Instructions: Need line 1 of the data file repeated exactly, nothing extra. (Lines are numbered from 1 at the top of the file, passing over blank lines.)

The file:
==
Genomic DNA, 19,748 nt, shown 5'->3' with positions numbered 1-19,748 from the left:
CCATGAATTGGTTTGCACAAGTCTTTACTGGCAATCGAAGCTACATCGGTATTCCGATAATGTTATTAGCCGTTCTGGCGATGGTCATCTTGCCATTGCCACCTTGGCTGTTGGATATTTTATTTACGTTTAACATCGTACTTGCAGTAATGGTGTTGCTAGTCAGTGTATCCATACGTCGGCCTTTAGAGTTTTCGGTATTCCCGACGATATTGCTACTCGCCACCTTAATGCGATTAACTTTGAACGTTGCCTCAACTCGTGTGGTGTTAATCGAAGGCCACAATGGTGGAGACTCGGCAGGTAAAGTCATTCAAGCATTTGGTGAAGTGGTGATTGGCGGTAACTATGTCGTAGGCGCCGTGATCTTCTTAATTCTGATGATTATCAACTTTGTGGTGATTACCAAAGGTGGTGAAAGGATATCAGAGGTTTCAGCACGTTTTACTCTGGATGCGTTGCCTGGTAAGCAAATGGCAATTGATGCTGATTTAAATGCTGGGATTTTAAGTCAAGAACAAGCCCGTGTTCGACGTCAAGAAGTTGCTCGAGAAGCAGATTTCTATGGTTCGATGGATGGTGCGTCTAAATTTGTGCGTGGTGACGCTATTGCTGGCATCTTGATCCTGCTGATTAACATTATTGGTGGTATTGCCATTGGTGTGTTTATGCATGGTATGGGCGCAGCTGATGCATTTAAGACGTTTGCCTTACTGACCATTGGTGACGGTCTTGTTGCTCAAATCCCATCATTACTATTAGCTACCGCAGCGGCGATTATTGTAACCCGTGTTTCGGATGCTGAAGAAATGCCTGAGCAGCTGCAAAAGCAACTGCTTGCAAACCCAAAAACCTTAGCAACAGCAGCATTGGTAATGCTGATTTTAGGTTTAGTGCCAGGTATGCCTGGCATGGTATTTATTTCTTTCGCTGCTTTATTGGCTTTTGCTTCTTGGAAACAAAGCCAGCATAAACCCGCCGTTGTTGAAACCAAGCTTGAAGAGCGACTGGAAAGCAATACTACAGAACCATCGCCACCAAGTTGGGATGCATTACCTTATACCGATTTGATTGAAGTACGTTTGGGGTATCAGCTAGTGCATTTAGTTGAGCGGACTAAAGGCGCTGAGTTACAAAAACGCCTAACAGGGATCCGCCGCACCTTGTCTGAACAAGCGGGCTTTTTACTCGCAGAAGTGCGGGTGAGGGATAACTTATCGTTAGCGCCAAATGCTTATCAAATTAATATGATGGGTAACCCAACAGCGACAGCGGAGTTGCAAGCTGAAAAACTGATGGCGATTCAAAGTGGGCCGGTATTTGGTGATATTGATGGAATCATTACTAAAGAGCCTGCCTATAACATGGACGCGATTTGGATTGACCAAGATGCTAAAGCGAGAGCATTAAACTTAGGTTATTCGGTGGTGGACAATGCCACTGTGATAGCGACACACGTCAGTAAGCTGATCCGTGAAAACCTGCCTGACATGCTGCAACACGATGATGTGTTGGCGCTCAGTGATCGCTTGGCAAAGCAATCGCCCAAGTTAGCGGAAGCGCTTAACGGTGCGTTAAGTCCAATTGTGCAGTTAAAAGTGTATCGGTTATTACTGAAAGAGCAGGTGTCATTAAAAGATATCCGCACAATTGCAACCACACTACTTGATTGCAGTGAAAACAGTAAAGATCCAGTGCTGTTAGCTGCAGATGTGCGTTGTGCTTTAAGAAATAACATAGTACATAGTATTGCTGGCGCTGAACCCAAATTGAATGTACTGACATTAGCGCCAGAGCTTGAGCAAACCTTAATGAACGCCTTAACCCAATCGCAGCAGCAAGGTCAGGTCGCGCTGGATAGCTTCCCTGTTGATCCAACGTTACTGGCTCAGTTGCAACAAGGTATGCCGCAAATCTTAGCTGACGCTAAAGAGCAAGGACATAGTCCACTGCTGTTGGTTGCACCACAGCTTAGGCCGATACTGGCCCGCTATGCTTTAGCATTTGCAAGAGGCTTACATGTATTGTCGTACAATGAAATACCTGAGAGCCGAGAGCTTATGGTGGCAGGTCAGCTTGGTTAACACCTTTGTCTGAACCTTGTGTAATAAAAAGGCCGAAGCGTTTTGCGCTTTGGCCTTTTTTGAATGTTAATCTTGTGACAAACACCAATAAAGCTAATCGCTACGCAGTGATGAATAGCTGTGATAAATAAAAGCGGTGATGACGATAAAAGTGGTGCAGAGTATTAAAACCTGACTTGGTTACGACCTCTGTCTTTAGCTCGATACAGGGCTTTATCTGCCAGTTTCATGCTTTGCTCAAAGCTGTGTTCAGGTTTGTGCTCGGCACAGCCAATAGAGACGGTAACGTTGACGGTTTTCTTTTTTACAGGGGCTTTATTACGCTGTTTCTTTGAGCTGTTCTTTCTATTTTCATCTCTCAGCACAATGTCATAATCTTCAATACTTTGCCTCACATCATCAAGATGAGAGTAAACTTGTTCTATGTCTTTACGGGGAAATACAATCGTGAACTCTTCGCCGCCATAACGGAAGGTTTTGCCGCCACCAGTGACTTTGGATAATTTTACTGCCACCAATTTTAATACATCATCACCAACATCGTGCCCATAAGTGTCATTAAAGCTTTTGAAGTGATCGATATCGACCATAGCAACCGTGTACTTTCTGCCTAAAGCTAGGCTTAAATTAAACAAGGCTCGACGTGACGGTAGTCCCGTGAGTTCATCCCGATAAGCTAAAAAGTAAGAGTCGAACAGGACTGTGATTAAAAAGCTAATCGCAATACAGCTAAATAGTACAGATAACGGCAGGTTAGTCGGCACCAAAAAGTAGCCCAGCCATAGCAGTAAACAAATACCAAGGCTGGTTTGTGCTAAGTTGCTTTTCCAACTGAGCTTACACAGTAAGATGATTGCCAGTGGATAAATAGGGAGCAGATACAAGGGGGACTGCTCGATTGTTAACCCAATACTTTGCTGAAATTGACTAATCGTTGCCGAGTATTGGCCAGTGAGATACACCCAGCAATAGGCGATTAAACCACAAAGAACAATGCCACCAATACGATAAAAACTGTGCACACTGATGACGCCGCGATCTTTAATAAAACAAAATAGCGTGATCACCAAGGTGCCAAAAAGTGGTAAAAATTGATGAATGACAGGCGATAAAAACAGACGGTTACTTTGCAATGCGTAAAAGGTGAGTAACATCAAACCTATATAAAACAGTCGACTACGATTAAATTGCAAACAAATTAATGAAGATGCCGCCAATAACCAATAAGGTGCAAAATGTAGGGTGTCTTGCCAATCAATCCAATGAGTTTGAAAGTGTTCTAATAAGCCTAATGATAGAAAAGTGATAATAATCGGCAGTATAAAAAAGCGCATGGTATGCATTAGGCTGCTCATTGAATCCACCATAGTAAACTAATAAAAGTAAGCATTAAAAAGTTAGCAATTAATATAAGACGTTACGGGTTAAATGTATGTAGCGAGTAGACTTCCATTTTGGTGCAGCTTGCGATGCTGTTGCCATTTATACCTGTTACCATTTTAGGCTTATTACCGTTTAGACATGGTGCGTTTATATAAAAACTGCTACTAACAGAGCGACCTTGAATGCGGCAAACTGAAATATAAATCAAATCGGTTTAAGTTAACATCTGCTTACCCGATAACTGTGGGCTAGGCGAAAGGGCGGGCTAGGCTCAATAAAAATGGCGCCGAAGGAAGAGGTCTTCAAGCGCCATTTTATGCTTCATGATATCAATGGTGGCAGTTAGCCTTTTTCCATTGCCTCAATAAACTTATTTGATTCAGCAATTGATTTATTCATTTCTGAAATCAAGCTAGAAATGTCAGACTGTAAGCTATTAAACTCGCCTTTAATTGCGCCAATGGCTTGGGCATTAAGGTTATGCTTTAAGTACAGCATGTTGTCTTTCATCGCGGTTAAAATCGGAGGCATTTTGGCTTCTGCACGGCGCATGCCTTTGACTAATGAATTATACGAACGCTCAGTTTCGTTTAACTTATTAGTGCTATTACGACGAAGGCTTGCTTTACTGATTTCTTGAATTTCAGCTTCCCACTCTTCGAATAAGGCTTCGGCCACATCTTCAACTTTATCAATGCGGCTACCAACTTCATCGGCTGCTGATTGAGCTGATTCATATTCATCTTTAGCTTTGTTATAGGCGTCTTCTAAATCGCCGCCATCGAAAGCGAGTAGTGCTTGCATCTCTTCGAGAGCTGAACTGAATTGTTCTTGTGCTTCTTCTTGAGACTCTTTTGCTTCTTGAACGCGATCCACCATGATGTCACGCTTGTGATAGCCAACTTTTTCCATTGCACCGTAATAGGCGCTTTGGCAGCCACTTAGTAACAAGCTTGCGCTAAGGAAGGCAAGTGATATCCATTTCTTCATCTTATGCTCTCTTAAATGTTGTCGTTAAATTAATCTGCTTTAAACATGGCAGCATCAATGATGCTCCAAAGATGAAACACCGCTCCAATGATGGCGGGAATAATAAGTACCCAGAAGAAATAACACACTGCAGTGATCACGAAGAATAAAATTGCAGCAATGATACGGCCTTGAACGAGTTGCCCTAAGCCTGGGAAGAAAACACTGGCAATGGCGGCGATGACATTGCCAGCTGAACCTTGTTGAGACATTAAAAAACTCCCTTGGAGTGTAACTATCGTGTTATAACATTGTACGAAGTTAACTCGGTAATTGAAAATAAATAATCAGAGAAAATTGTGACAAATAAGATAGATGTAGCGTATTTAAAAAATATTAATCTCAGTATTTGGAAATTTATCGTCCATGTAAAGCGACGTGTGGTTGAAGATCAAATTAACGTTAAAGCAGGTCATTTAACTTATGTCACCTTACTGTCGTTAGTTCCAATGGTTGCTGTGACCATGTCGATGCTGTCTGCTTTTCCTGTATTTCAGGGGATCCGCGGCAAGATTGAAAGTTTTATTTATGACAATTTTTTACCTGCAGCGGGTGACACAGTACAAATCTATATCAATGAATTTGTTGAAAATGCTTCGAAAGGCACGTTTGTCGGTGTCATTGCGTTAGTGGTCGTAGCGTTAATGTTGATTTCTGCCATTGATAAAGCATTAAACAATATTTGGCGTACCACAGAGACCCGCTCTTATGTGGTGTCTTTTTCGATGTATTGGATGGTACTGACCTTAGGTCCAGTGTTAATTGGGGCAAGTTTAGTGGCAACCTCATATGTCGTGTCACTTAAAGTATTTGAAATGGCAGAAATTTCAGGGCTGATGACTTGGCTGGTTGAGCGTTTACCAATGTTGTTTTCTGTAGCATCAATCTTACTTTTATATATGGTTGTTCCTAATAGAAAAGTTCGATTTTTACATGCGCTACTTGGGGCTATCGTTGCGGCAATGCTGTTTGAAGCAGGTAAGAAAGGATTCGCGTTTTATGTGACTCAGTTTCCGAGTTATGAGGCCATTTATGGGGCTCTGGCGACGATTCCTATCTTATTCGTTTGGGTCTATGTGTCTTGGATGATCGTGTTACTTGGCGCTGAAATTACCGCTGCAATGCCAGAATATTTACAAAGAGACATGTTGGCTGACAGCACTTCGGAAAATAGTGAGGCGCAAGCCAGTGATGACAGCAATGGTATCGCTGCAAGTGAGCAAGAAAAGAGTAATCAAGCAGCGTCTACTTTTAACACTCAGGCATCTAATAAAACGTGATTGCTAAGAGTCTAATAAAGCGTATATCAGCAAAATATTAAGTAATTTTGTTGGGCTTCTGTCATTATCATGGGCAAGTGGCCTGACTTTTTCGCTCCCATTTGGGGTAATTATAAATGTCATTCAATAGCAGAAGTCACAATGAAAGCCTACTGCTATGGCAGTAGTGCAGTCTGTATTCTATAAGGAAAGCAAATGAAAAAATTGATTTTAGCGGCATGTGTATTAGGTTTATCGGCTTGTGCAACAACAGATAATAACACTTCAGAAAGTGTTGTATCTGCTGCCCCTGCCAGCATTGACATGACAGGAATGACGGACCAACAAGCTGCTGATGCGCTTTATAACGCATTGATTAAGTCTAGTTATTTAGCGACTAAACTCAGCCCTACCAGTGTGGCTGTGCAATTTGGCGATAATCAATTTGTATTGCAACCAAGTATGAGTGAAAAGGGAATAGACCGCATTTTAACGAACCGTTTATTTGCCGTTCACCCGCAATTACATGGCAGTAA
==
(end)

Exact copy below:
Genomic DNA, 19,748 nt, shown 5'->3' with positions numbered 1-19,748 from the left: